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Is the number of long-term post-COVID symptoms relevant in hospitalized COVID-19 survivors?

Published:February 13, 2022DOI:https://doi.org/10.1016/j.ejim.2022.02.013
      Dear editor,
      The severe acute respiratory syndrome coronavirus 2 (SARS-CoV-2) causing the coronavirus disease-2019 (COVID-19) is associated with heterogeneous symptoms at its acute phase but also at post-acute phase. Current evidence suggests that 50% of survivors experience post-COVID symptoms the following months after the acute infection [
      • Fernández-de-las-Peñas C.
      • Palacios-Ceña D.
      • Gómez-Mayordomo V.
      • Florencio L.L.
      • Cuadrado M.L.
      • Plaza-Manzano G.
      • Navarro-Santana M.
      Prevalence of Post-COVID-19 symptoms in hospitalized and non-hospitalized COVID-19 survivors: a systematic review and meta-analysis.
      ,
      • Sanchez-Ramirez D.C.
      • Normand K.
      • Zhaoyun Y.
      • Torres-Castro R
      Long-term impact of COVID-19: a systematic review of the literature and meta-analysis.
      ]. The presence of post-COVID symptoms is associated with worse quality of life [
      • Malik P.
      • Patel K.
      • Pinto C.
      • Jaiswal R.
      • Tirupathi R.
      • Pillai S.
      • Patel U.
      Post-acute COVID-19 syndrome (PCS) and health-related quality of life (HRQoL): a systematic review and meta-analysis.
      ]. In fact, up to 50 diffferent post-COVID symptoms have been described, and patients usually exhibit more than one symptom [
      • Lopez-Leon S.
      • Wegman-Ostrosky T.
      • Perelman C.
      • Sepulveda R.
      • Rebolledo P.A.
      • Cuapio A.
      • Villapol S.
      More than 50 long-term effects of COVID-19: a systematic review and meta-analysis.
      ]. Similarly, the number of symptoms at onset is also heterogeneous, and patients can exhibit several number of symptoms. It has been found that a higher number of onset symptoms at the acute phase (high viral load) is associated with a greater number of post-COVID symptoms [
      • Fernández-de-las-Peñas C.
      • Pellicer-Valero O.J.
      • Navarro-Pardo E.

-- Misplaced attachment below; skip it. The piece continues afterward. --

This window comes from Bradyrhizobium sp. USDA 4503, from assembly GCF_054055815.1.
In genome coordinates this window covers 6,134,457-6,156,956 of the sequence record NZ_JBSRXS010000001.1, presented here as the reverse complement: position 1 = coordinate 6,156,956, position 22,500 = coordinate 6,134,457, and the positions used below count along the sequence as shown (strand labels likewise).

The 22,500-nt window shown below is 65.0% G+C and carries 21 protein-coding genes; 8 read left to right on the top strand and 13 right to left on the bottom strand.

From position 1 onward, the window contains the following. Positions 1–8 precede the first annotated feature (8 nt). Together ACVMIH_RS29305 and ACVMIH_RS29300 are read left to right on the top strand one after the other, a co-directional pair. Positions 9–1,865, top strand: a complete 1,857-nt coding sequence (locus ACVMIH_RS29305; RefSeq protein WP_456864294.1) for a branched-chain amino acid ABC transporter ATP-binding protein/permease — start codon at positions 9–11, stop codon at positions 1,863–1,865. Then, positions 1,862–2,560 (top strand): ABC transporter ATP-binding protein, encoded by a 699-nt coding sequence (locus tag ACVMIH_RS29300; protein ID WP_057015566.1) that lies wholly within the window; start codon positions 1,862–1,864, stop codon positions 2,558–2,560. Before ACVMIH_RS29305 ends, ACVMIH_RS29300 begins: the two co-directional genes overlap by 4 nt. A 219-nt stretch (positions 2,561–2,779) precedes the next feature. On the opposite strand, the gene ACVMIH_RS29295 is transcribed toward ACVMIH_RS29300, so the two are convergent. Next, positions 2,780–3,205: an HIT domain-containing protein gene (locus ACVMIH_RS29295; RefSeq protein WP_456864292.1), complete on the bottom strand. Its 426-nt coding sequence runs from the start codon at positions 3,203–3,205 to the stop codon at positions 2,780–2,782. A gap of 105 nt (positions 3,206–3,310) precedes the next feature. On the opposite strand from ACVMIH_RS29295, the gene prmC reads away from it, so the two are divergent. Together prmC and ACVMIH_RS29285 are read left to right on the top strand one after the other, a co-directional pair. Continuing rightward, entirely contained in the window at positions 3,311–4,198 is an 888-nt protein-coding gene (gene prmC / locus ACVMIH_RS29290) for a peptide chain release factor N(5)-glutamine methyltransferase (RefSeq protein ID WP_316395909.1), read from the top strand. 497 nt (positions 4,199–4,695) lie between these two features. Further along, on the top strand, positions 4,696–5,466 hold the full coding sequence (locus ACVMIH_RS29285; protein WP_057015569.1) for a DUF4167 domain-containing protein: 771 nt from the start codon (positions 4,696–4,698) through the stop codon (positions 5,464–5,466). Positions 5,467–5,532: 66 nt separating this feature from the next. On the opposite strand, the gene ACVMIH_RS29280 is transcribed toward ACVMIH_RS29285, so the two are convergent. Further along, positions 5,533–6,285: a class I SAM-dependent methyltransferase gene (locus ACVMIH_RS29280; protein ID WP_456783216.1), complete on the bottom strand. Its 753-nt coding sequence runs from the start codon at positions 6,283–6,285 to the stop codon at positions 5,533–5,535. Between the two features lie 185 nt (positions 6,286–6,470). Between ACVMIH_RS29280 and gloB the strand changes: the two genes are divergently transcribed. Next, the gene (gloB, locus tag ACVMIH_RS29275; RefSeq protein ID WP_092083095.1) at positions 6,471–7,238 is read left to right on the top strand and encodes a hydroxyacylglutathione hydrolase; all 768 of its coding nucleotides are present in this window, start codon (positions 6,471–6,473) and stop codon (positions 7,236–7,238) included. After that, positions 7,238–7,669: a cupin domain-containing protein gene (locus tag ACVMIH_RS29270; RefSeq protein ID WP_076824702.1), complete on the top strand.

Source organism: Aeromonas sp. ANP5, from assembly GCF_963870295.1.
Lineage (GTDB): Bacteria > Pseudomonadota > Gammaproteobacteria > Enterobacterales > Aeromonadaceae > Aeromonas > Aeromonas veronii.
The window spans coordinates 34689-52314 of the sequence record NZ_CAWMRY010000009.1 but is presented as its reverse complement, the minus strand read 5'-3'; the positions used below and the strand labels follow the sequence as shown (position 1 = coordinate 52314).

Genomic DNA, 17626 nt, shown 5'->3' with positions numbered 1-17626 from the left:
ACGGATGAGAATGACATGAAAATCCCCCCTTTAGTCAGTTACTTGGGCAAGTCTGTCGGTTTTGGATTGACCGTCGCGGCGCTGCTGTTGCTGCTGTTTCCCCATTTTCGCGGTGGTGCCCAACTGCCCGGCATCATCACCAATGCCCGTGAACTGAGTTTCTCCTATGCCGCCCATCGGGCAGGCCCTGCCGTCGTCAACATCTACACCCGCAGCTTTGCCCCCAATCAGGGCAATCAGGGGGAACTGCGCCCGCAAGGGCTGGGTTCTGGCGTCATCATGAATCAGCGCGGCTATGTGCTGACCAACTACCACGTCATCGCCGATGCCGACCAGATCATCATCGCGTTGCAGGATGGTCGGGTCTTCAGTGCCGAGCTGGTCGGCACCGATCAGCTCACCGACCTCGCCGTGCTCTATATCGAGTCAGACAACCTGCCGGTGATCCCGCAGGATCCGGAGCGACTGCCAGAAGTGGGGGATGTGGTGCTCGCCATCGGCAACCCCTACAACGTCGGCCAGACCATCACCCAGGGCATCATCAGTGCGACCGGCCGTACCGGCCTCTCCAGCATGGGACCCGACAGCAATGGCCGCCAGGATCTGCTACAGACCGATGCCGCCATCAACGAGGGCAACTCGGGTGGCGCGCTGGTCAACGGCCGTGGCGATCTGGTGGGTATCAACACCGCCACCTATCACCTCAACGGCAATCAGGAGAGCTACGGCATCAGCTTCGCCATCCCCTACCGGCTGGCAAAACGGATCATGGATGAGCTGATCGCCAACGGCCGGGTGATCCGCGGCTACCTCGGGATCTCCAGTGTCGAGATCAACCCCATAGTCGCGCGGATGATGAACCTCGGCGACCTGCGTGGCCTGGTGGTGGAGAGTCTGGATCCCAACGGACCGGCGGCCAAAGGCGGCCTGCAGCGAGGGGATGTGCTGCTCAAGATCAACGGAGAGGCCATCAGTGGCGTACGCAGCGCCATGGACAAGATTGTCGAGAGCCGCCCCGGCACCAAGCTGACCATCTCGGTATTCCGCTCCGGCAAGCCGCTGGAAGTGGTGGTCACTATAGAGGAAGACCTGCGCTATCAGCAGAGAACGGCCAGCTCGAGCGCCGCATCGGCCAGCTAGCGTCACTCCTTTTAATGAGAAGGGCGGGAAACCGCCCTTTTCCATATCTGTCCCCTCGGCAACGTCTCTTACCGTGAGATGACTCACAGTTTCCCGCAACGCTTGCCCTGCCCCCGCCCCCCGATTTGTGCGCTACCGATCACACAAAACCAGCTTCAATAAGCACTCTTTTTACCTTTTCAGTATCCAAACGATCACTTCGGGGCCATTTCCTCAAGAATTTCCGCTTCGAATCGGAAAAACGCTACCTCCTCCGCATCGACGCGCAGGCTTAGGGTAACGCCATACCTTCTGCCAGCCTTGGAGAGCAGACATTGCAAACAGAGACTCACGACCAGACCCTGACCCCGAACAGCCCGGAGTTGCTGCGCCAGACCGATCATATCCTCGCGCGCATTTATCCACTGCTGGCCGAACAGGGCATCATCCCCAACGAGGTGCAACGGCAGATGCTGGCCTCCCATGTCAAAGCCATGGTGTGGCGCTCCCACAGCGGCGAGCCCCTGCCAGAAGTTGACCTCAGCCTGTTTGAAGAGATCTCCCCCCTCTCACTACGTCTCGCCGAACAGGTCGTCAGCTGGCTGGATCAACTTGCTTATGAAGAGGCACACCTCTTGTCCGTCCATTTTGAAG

• Palacios-Ceña D.
      • Florencio L.L.
      • Guijarro C.
      • Martín-Guerrero J.D.
      Symptoms experienced at the acute phase of SARS-CoV-2 infection as risk factor of long-term post-COVID symptoms: the LONG-COVID-EXP-CM Multicenter Study.
      ]. Previous studies focussing on post-COVID symptoms did not use machine learning analysis. Here we present the use of a network analysis for investigating the associations between COVID-19 onset symptoms at hospital admission and the presence of post-COVID symptoms at a long-term follow-up in previously hospitalised COVID-19 survivors recruited from different hospitals.
      The LONG-COVID-EXP-CM is a multicenter cohort study including COVID-19 survivors hospitalized during the first wave of the pandemic (from March 10 to May 31, 2020) in five urban hospitals of Madrid (Spain). From all patients hospitalized during the first wave with a positive diagnosis of COVID-19 by RT-PCR technique and radiological findings, a sample of 400 subjects from each hospital was randomly selected by electronic softwares. The Ethics Committees of all the hospitals approved the study (HCSC20/495E, HSO25112020, HUFA 20/126, HUIL/092–20, HUF/EC1517). All participants provided their informed consent before their inclusion.
      Demographic (age, sex, height, weight), clinical (pre-existing medical comorbidities), COVID-19 associated onset symptoms at hospital admission, and hospitalization (days in hospital, intensive care unit [ICU] admission) data were collected from hospital medical records. Patients were scheduled for a telephone interview conducted by trained health care professionals one year after hospital discharge and were systematically asked about the presence of post-COVID symptoms that experienced at the time of study (multiple symptoms could be selected by the same patient).